BE Stories

Launch of TB patients’ health discussion group

On 4 July and 19 August, 15 TB patients, registered at Health Care Center 41 in Khlong Toei, attended BE Health’s first “TB patients’ health discussion group”. The discussion was initiated by our Community Health Volunteers, because they noticed that TB patients often lack knowledge about their disease. To avoid transmission of infection, treatment default and drug resistance, it is important that they know how to protect themselves and their relatives. One contagious TB patient can actually infect up to 15 people every year if left untreated or poorly adherent to his/her medical treatment. Including patients’ education into TB case management is powerful. Patients not only learn more about the causes of their symptoms and the importance of their regular treatment, they will also better understand the impact of their illness on their family and direct environment. In addition, they are taught about the importance of treatment adherence to stop the spread of the disease and how to take care of their health once they are cured. In short, making TB patients knowledgeable about their own disease contributes to making health contagious.

Improve TB treatment outcomes through social protection

This month, we are eager to start our social protection programme for extremely impoverished tuberculosis patients in Bangkok. It is sometimes difficult to understand why TB continues to flourish despite easy access to diagnosis and availability to effective medical treatment. But health is more than mere absence of illness. If poverty leads to weakness and therefore to disease, tuberculosis often creates a spiral of life-threatening poverty. With no income, proper sanitation facilities and lack of food, tuberculosis patients are simply not in control of their own health.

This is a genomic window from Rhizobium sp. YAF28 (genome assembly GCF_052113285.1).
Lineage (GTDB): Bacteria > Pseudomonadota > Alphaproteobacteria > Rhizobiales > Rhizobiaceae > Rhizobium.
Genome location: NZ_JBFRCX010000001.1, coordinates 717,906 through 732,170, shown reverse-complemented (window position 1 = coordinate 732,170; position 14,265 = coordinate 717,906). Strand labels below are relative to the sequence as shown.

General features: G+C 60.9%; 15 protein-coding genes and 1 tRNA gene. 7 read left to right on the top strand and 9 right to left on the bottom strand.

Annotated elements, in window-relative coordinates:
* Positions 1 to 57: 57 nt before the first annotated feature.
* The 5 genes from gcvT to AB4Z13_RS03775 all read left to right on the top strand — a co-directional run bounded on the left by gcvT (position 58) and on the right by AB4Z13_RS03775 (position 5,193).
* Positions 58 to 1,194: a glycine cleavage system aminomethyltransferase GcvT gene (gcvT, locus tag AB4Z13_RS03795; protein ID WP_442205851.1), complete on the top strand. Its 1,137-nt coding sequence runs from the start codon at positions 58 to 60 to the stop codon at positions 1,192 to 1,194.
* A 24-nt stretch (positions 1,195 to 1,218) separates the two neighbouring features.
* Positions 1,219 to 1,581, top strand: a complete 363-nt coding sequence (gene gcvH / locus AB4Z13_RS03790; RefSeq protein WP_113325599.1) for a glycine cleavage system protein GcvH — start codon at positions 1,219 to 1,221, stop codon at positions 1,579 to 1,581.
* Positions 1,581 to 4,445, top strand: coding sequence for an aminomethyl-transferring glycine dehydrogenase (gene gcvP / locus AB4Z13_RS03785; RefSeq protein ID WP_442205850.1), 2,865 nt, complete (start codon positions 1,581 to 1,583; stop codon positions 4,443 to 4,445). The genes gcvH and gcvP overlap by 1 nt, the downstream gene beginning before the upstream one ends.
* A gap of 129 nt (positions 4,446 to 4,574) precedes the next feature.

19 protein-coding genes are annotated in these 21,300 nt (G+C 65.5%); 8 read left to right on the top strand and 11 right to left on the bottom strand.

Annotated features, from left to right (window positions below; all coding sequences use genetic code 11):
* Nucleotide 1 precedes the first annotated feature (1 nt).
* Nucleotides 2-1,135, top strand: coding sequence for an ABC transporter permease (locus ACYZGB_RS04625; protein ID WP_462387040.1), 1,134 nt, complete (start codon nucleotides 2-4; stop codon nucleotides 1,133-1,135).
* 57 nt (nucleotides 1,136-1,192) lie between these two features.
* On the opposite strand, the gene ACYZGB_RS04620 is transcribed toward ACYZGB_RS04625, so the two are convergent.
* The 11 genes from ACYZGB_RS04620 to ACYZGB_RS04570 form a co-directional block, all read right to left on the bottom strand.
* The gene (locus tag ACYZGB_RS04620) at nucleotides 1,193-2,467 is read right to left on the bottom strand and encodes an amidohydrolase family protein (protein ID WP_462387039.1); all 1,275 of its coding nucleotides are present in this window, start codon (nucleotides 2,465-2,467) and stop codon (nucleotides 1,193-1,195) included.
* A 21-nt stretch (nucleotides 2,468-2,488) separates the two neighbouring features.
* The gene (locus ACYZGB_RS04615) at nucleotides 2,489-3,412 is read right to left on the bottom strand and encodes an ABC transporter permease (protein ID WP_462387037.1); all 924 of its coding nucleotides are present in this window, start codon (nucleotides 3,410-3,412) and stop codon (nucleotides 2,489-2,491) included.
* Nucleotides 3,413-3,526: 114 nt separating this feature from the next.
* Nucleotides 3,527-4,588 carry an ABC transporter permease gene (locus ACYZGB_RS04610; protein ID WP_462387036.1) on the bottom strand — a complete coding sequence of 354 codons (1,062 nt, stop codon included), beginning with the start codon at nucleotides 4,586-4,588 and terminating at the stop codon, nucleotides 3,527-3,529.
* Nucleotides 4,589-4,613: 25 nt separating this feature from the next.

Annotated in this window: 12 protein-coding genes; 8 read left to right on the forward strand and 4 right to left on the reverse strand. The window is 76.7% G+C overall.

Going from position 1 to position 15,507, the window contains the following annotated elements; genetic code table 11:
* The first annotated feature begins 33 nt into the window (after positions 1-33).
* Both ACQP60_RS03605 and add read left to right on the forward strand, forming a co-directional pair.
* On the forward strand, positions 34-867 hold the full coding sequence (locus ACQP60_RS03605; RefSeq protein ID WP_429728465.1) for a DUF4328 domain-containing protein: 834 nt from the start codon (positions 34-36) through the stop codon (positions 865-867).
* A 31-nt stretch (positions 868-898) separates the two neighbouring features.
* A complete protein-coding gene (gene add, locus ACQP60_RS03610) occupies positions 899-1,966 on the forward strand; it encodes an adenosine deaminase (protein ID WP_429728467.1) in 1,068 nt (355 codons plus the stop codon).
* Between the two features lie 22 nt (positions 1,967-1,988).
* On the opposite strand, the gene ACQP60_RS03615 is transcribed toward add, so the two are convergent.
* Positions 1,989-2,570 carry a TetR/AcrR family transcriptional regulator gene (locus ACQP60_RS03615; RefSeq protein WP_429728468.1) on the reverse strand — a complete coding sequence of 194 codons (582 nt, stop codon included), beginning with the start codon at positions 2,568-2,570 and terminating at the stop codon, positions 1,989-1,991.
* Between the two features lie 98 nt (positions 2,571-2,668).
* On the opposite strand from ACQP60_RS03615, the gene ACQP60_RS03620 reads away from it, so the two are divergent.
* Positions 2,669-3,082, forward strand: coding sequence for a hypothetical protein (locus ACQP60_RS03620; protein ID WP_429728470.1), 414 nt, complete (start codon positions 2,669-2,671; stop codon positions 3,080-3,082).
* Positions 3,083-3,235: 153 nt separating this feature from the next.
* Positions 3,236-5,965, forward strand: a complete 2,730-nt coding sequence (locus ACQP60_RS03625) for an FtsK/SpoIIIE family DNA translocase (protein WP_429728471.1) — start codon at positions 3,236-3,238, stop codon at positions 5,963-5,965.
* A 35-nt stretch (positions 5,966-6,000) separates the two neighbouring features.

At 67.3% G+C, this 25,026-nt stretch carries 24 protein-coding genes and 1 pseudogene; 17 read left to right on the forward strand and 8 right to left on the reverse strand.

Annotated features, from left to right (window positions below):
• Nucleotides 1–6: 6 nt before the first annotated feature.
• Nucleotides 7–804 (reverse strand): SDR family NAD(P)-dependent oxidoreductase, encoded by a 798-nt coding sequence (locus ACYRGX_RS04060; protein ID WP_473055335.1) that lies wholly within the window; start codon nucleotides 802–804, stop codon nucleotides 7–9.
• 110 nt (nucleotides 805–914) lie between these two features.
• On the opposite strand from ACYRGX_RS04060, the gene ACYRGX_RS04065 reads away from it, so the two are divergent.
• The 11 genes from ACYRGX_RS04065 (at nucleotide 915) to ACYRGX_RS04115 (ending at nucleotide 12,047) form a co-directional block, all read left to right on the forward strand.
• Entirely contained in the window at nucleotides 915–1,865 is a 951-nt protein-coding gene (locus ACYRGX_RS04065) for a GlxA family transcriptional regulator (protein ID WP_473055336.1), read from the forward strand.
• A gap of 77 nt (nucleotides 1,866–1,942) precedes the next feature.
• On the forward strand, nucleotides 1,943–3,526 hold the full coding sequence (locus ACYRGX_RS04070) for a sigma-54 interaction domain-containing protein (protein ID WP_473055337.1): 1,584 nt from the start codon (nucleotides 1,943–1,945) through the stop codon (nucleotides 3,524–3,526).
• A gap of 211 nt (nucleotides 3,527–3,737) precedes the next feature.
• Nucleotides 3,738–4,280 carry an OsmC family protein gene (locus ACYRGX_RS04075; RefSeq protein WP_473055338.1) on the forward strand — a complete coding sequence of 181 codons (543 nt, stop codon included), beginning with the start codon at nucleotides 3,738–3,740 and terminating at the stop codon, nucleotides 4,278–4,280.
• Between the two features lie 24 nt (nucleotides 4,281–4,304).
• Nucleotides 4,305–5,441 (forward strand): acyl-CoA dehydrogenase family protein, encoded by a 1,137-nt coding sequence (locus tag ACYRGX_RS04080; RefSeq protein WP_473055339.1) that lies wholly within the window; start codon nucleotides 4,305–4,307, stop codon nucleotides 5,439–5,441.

In partnership with Bangkok Metropolitan Administration (BMA), we want to ensure adequate support to TB and MDR-TB patients by delivering financial, food and psychosocial support to improve poor patients’ treatment outcomes. Until the end of the 2017, our active TB case finding will be ongoing in Khlong Toei and, at the same time, we will provide social support to 34 patients.

World TB Day in Khlong Toei

On Sunday, 19 March, we celebrated World TB Day on the 70 Rai’s square in Khlong Toei. With the help of six BE Health community health volunteers and two peer educators, we joined the Bangkok Metropolitan Administration (BMA) to raise awareness of the disease among its dwellers. Although the population of this neighbourhood live with it, people do not “think tuberculosis”. There is a low level of knowledge about tuberculosis, and people are not aware of how the disease is transmitted. They may even play down the importance of symptoms or choose self-medication. And because of this, people don’t immediately seek medical assistance, which causes a delay in diagnosis and the spread of the disease.